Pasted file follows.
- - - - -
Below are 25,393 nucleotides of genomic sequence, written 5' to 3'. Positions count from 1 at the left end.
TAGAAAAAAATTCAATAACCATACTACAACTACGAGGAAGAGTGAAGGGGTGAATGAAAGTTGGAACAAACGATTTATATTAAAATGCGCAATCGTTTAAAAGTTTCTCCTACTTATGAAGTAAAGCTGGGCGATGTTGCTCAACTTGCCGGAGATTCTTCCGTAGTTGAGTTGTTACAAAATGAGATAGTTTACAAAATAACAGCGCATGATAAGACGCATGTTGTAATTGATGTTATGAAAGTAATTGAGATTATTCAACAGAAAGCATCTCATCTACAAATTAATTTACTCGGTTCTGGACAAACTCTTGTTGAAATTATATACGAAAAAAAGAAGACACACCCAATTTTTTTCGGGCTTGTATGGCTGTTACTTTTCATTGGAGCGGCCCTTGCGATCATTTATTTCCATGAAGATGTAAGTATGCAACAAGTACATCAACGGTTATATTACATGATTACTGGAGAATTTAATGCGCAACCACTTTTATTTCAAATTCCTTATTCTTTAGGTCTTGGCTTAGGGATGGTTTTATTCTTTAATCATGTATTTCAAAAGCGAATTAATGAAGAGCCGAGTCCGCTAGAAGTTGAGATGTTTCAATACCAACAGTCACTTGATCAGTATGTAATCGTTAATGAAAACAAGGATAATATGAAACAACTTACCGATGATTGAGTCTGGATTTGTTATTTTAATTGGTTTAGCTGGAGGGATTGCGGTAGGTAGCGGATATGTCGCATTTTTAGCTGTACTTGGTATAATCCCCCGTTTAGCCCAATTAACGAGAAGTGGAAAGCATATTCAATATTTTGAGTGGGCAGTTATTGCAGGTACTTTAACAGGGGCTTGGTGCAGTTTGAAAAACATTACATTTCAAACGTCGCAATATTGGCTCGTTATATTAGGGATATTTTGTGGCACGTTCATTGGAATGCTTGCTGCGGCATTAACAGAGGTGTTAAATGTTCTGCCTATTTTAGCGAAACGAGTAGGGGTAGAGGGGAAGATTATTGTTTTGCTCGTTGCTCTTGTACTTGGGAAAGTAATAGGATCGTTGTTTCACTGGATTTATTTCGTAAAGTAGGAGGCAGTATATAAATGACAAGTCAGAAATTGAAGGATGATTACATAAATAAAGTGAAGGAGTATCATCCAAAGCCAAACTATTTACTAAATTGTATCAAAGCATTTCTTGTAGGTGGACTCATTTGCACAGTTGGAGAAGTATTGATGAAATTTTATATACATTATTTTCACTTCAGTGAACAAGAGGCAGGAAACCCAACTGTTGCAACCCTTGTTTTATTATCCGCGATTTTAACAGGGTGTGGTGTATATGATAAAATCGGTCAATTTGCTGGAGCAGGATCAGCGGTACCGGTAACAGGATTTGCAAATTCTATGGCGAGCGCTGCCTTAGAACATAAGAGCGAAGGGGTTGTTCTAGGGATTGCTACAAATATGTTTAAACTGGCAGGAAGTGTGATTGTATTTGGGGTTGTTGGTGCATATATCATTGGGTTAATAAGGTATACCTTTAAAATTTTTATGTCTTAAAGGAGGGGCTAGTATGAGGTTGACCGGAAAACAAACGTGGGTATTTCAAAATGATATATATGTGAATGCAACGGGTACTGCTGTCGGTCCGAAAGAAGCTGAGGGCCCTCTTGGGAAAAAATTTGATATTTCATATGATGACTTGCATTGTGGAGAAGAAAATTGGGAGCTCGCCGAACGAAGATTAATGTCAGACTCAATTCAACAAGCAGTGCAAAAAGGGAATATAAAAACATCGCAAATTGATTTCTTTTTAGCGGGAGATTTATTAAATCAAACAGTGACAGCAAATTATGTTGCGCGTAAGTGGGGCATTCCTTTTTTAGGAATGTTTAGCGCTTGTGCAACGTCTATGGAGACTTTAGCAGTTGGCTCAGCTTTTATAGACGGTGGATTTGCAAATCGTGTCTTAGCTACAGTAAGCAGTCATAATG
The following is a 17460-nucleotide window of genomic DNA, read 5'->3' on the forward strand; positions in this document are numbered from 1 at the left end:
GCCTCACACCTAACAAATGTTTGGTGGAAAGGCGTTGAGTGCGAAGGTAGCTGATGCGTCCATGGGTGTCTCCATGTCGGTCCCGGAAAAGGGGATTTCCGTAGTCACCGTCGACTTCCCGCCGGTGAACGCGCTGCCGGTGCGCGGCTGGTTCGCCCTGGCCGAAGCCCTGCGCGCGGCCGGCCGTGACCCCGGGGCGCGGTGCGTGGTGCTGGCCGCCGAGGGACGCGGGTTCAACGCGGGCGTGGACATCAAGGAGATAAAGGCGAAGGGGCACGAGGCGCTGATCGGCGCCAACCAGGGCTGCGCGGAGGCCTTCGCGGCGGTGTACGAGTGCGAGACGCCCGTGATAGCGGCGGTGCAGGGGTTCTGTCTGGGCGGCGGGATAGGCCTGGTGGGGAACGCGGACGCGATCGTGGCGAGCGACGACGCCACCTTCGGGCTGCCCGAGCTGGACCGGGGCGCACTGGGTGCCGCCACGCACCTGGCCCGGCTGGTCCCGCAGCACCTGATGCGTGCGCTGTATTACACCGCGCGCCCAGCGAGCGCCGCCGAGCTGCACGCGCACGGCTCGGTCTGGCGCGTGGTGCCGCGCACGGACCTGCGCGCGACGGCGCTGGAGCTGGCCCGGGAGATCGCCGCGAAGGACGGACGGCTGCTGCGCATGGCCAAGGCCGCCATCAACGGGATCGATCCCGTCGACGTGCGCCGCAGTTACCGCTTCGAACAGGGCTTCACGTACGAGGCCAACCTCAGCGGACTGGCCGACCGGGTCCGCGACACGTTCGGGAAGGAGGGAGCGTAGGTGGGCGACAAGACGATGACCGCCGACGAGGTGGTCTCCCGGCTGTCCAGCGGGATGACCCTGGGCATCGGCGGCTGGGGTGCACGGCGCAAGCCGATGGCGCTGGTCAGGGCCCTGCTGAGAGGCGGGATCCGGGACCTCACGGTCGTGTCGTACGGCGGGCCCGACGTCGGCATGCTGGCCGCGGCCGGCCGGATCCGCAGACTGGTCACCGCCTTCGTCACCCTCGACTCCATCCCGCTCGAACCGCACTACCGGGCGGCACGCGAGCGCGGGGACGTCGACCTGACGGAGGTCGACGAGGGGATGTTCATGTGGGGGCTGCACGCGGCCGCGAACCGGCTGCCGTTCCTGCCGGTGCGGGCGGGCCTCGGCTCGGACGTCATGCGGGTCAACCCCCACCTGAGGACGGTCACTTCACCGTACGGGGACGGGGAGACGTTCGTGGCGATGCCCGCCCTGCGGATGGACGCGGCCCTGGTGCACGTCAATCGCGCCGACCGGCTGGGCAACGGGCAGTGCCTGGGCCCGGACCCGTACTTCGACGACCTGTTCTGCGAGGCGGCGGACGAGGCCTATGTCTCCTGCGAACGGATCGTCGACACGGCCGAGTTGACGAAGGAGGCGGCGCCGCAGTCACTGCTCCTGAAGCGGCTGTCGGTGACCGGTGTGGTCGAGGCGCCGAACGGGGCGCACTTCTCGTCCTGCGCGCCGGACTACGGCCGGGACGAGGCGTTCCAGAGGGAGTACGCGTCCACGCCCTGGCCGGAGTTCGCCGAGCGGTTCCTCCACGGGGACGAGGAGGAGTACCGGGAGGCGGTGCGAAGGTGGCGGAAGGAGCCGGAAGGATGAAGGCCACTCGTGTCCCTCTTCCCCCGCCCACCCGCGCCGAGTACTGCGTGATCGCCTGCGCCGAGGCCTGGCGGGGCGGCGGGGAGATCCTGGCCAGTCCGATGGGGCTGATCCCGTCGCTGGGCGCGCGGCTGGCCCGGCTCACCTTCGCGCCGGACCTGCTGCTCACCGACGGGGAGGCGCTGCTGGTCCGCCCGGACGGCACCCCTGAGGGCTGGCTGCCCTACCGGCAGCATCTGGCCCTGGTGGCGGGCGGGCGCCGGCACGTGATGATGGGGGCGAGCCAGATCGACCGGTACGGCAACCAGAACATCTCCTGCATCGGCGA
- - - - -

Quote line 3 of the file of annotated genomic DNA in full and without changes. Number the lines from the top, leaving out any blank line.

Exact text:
The following is a 17460-nucleotide window of genomic DNA, read 5'->3' on the forward strand; positions in this document are numbered from 1 at the left end: